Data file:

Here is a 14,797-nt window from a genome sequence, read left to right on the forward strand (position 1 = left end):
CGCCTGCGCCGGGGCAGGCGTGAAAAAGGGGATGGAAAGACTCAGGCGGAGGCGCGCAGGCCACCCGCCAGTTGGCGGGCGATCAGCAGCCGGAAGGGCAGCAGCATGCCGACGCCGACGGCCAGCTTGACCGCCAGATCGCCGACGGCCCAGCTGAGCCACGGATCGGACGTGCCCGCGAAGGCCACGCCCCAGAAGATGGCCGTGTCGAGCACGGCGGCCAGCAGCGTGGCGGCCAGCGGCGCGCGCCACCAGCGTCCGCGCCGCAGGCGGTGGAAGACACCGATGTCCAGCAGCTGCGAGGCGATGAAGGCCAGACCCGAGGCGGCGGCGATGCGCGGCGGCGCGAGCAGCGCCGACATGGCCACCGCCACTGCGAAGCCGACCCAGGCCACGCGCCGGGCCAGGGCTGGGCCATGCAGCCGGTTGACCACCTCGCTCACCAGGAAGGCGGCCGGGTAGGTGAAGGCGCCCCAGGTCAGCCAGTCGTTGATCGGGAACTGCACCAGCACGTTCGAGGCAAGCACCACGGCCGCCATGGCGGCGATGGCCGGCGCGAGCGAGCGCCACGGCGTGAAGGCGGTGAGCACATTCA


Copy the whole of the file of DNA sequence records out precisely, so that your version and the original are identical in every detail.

Here is a 14,797-nt window from a genome sequence, read left to right on the forward strand (position 1 = left end):
CGCCTGCGCCGGGGCAGGCGTGAAAAAGGGGATGGAAAGACTCAGGCGGAGGCGCGCAGGCCACCCGCCAGTTGGCGGGCGATCAGCAGCCGGAAGGGCAGCAGCATGCCGACGCCGACGGCCAGCTTGACCGCCAGATCGCCGACGGCCCAGCTGAGCCACGGATCGGACGTGCCCGCGAAGGCCACGCCCCAGAAGATGGCCGTGTCGAGCACGGCGGCCAGCAGCGTGGCGGCCAGCGGCGCGCGCCACCAGCGTCCGCGCCGCAGGCGGTGGAAGACACCGATGTCCAGCAGCTGCGAGGCGATGAAGGCCAGACCCGAGGCGGCGGCGATGCGCGGCGGCGCGAGCAGCGCCGACATGGCCACCGCCACTGCGAAGCCGACCCAGGCCACGCGCCGGGCCAGGGCTGGGCCATGCAGCCGGTTGACCACCTCGCTCACCAGGAAGGCGGCCGGGTAGGTGAAGGCGCCCCAGGTCAGCCAGTCGTTGATCGGGAACTGCACCAGCACGTTCGAGGCAAGCACCACGGCCGCCATGGCGGCGATGGCCGGCGCGAGCGAGCGCCACGGCGTGAAGGCGGTGAGCACATTCA